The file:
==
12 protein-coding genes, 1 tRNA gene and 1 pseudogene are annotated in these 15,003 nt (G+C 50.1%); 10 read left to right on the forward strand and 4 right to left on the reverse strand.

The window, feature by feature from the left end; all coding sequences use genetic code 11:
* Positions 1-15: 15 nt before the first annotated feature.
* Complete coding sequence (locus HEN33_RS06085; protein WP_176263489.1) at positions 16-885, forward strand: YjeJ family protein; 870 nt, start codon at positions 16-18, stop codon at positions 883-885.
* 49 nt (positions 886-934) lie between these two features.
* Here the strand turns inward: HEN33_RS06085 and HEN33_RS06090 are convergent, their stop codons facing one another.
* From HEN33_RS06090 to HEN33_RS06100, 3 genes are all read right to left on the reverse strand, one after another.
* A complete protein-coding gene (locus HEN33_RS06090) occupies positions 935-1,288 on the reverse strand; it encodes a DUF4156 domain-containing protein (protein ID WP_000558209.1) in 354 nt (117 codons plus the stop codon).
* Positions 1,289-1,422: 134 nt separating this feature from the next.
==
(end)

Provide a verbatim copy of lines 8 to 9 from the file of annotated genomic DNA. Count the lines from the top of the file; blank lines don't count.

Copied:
* A complete protein-coding gene (locus HEN33_RS06090) occupies positions 935-1,288 on the reverse strand; it encodes a DUF4156 domain-containing protein (protein ID WP_000558209.1) in 354 nt (117 codons plus the stop codon).
* Positions 1,289-1,422: 134 nt separating this feature from the next.